On the same day that the U.K. left the E.U., I left the U.K. to go back home to India, performing a Brexit of my own. Except my leaving did not require a public vote, just an expiration of student visa. So for my farewell meal, I decided to have the best of British food — fish and chips, but with battered sausage instead. And for my farewell event, I decided to attend a pub quiz at Blackheath, a quiz that I had previously won along with some friends. Since I was doing a very British thing of attending a pub quiz, and consuming battered sausage the next day, I thought I’d do one better and go for a quintessential British curry. But Blackheath pub Hare and Billet is too posh to make chicken tikka or chicken balti or lamb pasanda. Instead: roasted sweet potato curry with wild rice, tenderstem broccoli and onion bhaji. None of these are any elements found in an Indian curry, but that’s what made it all the more better! The bhajis were perfectly coated in besan — unlike some recipes I have seen that call for all purpose flour and eggs — and amazingly crispy, the broccoli very tender, the wild rice, quite tasty actually (I missed white rice), and the curry sauce, mild and gentle with coconut. While the elements do not make a “proper” curry, together they reminded me of a palak dal. Extreme ship of Theseus behaviour detected, but executed well. Also, yes we did come first but lost out on the win thanks to a niggling tie-breaker question on the heaviest pumpkin ever grown. —Apoorva Sripathi
1A Hare and Billet Road, Blackheath SE3 0QJ
Crab curry spaghetti at Singburi x Ombra
Everyone has a few dream restaurants: I’d love to see 40 Maltby Street open a fried things and pastry shop; a prego and ice cream shop from chef Leo Carreira; the Singburi soup, sticks and laab drinking den. During a collab dinner at Ombra, Singburi’s Sirichai Kularbwong reminded me of one idea I’ve always wanted to do myself: mashing a crab curry with spaghetti, crème fraiche and pickled peppercorns is the kind of mish-mash I’ve quietly enjoyed for most of my life and want to share with others.
Growing up, bastardised pasta dishes were a staple of weekend meals at home, where Western food was desi-fied to placate my father, my mum punching up the lamb mince in her spagbol and sneaking a bit of garlic paste and green chilli into the ricotta stuffed conchiglie. It all seemed perfectly normal. In my teens it became a perfect playground to play with new ingredients, flavours and textures, from soy butter mushroom pappardelle to buffalo chicken linguine. Fast forward to my first time in New York and a meal at Basta Pasta, a Japanese Italian restaurant where creations similar to my own but elevated were served with all the legitimacy of a “real” Italian restaurant. My once quiet comfort food was reignited into an obsession: I looked into the vast pantheon of Japanese pasta dishes — uni pasta, mentaiko pasta, pink sauce — then Korean — gochujang pasta, toowoomba — before being introduced to Filipino pancit and then witnessing the ridiculous ferocity with which Latinx talk about their local pasta sauces — tallarines verdes, caruso sauce, fideos secos.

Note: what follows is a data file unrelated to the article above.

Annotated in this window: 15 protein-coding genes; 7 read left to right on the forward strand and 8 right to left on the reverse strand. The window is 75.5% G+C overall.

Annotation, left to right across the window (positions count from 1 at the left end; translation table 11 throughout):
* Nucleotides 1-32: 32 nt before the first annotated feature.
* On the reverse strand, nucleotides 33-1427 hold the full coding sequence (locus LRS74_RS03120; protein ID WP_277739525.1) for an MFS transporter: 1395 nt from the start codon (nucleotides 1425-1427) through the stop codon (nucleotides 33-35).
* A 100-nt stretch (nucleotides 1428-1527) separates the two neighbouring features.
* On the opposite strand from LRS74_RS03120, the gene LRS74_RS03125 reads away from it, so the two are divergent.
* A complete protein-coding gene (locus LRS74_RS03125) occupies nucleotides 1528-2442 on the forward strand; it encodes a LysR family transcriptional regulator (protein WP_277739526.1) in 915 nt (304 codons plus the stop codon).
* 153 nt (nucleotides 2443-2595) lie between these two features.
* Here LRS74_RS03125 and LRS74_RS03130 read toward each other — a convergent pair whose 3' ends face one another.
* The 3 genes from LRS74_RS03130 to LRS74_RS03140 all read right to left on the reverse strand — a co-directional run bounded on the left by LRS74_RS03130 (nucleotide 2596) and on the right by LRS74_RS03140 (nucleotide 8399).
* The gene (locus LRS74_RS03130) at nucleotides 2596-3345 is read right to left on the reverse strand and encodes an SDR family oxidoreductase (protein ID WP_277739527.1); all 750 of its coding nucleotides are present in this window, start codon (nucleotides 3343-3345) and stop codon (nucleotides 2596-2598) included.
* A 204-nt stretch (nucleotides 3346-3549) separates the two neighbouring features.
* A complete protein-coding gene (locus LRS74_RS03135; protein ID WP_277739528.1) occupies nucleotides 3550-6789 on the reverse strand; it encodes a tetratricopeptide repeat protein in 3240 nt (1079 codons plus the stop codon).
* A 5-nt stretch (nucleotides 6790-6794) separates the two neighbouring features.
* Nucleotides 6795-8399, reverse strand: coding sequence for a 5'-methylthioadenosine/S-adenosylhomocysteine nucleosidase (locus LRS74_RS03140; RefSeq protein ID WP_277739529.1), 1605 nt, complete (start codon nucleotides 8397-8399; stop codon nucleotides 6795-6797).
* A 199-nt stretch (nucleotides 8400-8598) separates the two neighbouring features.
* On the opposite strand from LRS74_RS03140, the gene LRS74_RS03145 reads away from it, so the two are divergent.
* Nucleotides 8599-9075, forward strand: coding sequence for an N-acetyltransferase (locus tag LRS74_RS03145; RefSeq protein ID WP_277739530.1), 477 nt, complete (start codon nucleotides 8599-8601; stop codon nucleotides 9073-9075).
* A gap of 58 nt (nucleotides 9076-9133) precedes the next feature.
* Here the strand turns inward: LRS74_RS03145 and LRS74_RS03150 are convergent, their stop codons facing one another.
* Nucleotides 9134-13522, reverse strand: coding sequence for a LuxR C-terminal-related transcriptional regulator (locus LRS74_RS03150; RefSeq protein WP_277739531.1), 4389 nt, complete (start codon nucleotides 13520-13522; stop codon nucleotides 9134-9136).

All of this came flooding back on Monday night. The background heat spurred me on, the pickled peppercorns provided surprise as the expectation was capers, and the dried salmon crumb stood in for pangrattato while enhancing the brown crab meat without detracting from the freshness of the white crab meat. Inauthentic pastas of the world, is it a million pound idea? Possibly. Are they delicious? Definitely. Don’t forget my cut. —Feroz Gajia
1 Vyner Street, Hackney E2 9DG
Confit potato latkes at Bubala
I spent two days this week battling the sort of stomach bug that destroys appetite. At its worst, the thought of ever eating anything again felt ridiculous; the idea that people went out of their way to write about food seemed blackly hilarious. It eventually passed, as these things do, although not without ruining multiple sets of plans. The surest sign that I was finally on my way to recovery came not in the half-bowl of Heinz cream of tomato soup consumed while my abandoned dinner companions tucked into the Ombra x Singburi collab documented above, but in the memory of a dish eaten the previous Saturday. When I was ill, recalling the deep-fried richness of the confit potato latkes at Bubala, and the powerfully garlicky toum served alongside, was exactly the sort of thing to leave me retching; as I got better, it was exactly the sort of fortifying fare I wanted to eat). At the time, I was incredulous at the depth of flavour they packed in compared to other, more trademarked exponents of the form, and spent a good hour digging through recipes online, trying to figure out the secret. Eventually I capitulated and contacted head chef Helen Graham: it’s a lengthy bath in garlic and thyme butter before deep-frying. Their authenticity as ekht latkes may be slightly up for debate, but their sheer deliciousness — and their locked-in place on a list of the city’s best side dishes — certainly is not. One order comprises three hefty potato bricks; plenty for one person, probably not enough for two. —George Reynolds
65 Commercial Street, Spitalfields E1 6BD